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What If the 2020 Presidential Election is Disputed? SCENARIO 1.2 SCROLL DOWN

Session 1: From Election Day (Nov 3) to Meeting of Electors (Dec 14)

Hypothetical Scenario 1.2: Michigan’s election night results flip after “late counted” ballots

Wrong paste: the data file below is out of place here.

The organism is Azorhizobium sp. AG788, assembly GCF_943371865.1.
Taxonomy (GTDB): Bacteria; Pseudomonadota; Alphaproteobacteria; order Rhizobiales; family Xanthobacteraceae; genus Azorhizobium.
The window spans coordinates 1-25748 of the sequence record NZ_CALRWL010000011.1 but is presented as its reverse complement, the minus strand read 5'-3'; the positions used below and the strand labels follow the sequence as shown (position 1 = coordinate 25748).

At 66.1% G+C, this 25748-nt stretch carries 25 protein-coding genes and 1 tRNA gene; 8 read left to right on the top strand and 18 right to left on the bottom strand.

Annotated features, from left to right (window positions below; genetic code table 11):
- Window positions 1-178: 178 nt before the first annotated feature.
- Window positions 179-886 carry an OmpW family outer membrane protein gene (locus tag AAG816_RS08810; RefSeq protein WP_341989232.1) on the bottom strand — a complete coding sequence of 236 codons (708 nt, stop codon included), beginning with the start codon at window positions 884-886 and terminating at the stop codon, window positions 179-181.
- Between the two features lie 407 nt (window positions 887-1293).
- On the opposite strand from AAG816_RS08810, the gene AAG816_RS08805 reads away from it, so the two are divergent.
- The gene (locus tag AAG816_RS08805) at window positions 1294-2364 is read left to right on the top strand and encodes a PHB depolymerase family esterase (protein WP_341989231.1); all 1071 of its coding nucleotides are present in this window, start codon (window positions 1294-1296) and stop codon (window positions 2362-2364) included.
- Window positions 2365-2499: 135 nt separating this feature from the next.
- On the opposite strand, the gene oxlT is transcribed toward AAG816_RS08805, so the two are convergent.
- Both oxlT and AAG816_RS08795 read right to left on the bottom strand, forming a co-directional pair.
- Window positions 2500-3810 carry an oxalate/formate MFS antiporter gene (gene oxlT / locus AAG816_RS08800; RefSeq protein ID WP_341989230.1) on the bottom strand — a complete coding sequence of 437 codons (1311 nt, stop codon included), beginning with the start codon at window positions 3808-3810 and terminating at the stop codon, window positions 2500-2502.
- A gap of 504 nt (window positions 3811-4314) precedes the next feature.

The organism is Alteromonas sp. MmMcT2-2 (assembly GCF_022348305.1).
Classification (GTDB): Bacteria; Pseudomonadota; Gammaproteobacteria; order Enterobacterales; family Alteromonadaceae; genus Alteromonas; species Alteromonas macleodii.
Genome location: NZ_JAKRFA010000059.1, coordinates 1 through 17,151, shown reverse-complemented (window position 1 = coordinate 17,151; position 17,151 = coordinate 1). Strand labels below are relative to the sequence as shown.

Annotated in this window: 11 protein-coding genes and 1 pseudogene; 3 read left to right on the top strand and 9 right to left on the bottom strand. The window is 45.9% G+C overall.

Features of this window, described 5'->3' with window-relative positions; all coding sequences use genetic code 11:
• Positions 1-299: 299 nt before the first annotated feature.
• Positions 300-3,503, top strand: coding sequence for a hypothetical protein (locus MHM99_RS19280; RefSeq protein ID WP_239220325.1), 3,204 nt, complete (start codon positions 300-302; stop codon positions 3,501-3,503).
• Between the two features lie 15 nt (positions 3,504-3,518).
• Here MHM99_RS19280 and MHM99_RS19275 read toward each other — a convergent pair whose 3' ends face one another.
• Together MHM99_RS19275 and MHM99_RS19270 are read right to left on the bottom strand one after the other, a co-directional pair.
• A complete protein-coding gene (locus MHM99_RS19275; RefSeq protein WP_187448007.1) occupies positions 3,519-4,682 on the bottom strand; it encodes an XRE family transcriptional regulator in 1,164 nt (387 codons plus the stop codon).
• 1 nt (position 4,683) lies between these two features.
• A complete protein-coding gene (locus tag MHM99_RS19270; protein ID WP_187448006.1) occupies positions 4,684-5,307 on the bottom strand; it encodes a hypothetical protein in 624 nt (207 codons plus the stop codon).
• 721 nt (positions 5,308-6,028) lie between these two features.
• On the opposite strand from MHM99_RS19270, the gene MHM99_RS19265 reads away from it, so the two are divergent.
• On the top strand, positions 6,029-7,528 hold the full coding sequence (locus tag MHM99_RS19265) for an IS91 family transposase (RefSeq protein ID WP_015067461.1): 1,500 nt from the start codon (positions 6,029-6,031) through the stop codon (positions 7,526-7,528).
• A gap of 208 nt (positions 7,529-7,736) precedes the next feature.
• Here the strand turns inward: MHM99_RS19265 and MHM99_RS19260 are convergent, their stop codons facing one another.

On Election Night itself, preliminary returns showed President Trump ahead in Michigan, but his lead disappeared and was overtaken by subsequently counted ballots—mostly a large number of ballots cast by mail because of COVID-19 and not able to be counted on Election Night. President Trump has convinced Michigan’s legislature, where the GOP holds a majority of seats in both chambers, to purport to exercise its authority under Article II of the federal Constitution to appoint the state’s presidential electors directly (as state legislatures did in the early years of the Republic). The legislature has accepted President Trump’s claim that the result of the state’s popular vote for president cannot be trusted because of all the “late-counted” mailed ballots and, accordingly, the state legislature must exercise its constitutional power to appoint the state’s electors directly. (Although election officials in the state, including the Secretary of State, have endeavored to explain that these late-counted ballots are entirely valid and not suspicious, there has been considerable confusion and disinformation surrounding the voting process—in large part because of changes and uncertainty induced by COVID-19, but also by other deliberate attempts to increase public distrust of the voting process, particularly vote-by-mail, and the state legislature with President Trump’s urging has been able to exploit all this confusion and distrust.) The Michigan Democratic Party has filed suit in federal court, claiming that the state legislature’s move violates the Due Process Clause of the Fourteenth Amendment, as interpreted in such cases as Roe v. Alabama, 43 F.3d 574, 581 (11th Cir. 1995), because it changes the rules for an election after ballots have been cast. Should the federal court issue a declaratory judgment that the state legislature has acted unconstitutionally, as requested by the Michigan Democrats?